In Detroit, A Home for Writers

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Detroit writers and urban activists are restoring houses in the city to award to low-income working writers.
From and

Drive around Detroit, and you'll find blocks upon blocks of vacant houses. Some in shambles, burned to the ground from fires. Others vandalized and looted-- the remnants of people's lives hurled onto the front porch.

In the next few months, saving Detroit will become about a lot more than fixing its finances. It will also be about fixing its exterior: repairing the damage and putting people back in those now-vacant homes.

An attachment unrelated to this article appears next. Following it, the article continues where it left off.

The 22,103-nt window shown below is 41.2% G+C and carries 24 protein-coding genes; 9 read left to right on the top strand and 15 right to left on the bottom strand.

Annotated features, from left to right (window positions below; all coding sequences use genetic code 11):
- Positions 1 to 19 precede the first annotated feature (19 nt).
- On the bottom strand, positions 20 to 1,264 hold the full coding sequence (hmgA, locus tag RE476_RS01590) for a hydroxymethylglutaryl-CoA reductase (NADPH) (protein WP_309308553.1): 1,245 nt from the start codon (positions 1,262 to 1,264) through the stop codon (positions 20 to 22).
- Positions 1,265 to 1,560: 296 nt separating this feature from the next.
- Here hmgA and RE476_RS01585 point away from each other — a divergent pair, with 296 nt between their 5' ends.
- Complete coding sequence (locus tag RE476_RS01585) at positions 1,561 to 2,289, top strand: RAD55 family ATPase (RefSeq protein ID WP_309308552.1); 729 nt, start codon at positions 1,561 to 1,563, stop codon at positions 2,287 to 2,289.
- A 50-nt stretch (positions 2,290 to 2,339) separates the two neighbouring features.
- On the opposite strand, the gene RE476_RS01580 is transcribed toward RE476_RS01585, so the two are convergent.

Of the many projects that aim to do just that, there's one that could transform Detroit from a city of vacant houses into a mini-writers colony.

The idea comes from a new nonprofit called Write A House. It's an organization that aims to teach and support literary creativity. It's launching a contest where a panel of judges will review work submitted by low-income writers. Winners will be given newly remodeled homes in Detroit to lease for two years. When those two years are up, they'll be given the deed to their new home.

Billy Collins, former United States poet laureate, will be one of Write A House’s judges when the nonprofit starts accepting applications from working writers in the spring.